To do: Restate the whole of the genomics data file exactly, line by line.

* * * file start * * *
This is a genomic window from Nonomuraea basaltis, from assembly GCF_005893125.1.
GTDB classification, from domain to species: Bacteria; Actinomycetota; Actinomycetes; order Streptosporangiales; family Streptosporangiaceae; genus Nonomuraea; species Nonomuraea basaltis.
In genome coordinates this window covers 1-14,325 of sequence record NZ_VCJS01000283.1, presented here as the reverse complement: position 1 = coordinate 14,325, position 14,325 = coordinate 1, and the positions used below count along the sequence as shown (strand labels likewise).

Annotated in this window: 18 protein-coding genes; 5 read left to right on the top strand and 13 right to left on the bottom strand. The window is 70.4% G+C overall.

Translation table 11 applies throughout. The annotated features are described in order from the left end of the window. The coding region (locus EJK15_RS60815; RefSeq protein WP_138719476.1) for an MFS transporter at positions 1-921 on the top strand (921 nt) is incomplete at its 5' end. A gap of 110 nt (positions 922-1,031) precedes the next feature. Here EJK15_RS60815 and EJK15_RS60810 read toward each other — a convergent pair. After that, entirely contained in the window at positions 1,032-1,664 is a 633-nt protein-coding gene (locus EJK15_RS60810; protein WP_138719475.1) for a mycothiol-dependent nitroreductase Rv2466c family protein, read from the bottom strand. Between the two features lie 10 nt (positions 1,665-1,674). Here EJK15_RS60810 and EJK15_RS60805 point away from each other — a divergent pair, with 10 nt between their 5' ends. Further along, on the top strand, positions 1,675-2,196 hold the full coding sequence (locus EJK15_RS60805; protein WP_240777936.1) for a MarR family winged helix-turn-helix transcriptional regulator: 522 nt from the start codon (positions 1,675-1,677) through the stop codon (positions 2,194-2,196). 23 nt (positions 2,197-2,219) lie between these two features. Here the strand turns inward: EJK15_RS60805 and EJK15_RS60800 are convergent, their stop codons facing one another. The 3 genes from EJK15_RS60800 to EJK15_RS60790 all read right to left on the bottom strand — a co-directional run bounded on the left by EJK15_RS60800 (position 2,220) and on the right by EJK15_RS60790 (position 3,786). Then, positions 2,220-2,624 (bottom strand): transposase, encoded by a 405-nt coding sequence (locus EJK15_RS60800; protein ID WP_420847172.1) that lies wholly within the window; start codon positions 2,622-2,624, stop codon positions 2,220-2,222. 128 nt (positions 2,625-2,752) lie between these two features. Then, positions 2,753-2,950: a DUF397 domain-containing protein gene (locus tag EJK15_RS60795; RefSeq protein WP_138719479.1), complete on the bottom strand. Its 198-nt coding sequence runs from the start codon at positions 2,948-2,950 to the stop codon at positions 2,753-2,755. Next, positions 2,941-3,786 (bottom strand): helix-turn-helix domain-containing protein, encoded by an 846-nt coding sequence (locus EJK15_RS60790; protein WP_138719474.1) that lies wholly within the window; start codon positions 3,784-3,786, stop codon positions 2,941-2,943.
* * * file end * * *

This is a genomic window from Nonomuraea basaltis, from assembly GCF_005893125.1.
GTDB classification, from domain to species: Bacteria; Actinomycetota; Actinomycetes; order Streptosporangiales; family Streptosporangiaceae; genus Nonomuraea; species Nonomuraea basaltis.
In genome coordinates this window covers 1-14,325 of sequence record NZ_VCJS01000283.1, presented here as the reverse complement: position 1 = coordinate 14,325, position 14,325 = coordinate 1, and the positions used below count along the sequence as shown (strand labels likewise).

Annotated in this window: 18 protein-coding genes; 5 read left to right on the top strand and 13 right to left on the bottom strand. The window is 70.4% G+C overall.

Translation table 11 applies throughout. The annotated features are described in order from the left end of the window. The coding region (locus EJK15_RS60815; RefSeq protein WP_138719476.1) for an MFS transporter at positions 1-921 on the top strand (921 nt) is incomplete at its 5' end. A gap of 110 nt (positions 922-1,031) precedes the next feature. Here EJK15_RS60815 and EJK15_RS60810 read toward each other — a convergent pair. After that, entirely contained in the window at positions 1,032-1,664 is a 633-nt protein-coding gene (locus EJK15_RS60810; protein WP_138719475.1) for a mycothiol-dependent nitroreductase Rv2466c family protein, read from the bottom strand. Between the two features lie 10 nt (positions 1,665-1,674). Here EJK15_RS60810 and EJK15_RS60805 point away from each other — a divergent pair, with 10 nt between their 5' ends. Further along, on the top strand, positions 1,675-2,196 hold the full coding sequence (locus EJK15_RS60805; protein WP_240777936.1) for a MarR family winged helix-turn-helix transcriptional regulator: 522 nt from the start codon (positions 1,675-1,677) through the stop codon (positions 2,194-2,196). 23 nt (positions 2,197-2,219) lie between these two features. Here the strand turns inward: EJK15_RS60805 and EJK15_RS60800 are convergent, their stop codons facing one another. The 3 genes from EJK15_RS60800 to EJK15_RS60790 all read right to left on the bottom strand — a co-directional run bounded on the left by EJK15_RS60800 (position 2,220) and on the right by EJK15_RS60790 (position 3,786). Then, positions 2,220-2,624 (bottom strand): transposase, encoded by a 405-nt coding sequence (locus EJK15_RS60800; protein ID WP_420847172.1) that lies wholly within the window; start codon positions 2,622-2,624, stop codon positions 2,220-2,222. 128 nt (positions 2,625-2,752) lie between these two features. Then, positions 2,753-2,950: a DUF397 domain-containing protein gene (locus tag EJK15_RS60795; RefSeq protein WP_138719479.1), complete on the bottom strand. Its 198-nt coding sequence runs from the start codon at positions 2,948-2,950 to the stop codon at positions 2,753-2,755. Next, positions 2,941-3,786 (bottom strand): helix-turn-helix domain-containing protein, encoded by an 846-nt coding sequence (locus EJK15_RS60790; protein WP_138719474.1) that lies wholly within the window; start codon positions 3,784-3,786, stop codon positions 2,941-2,943.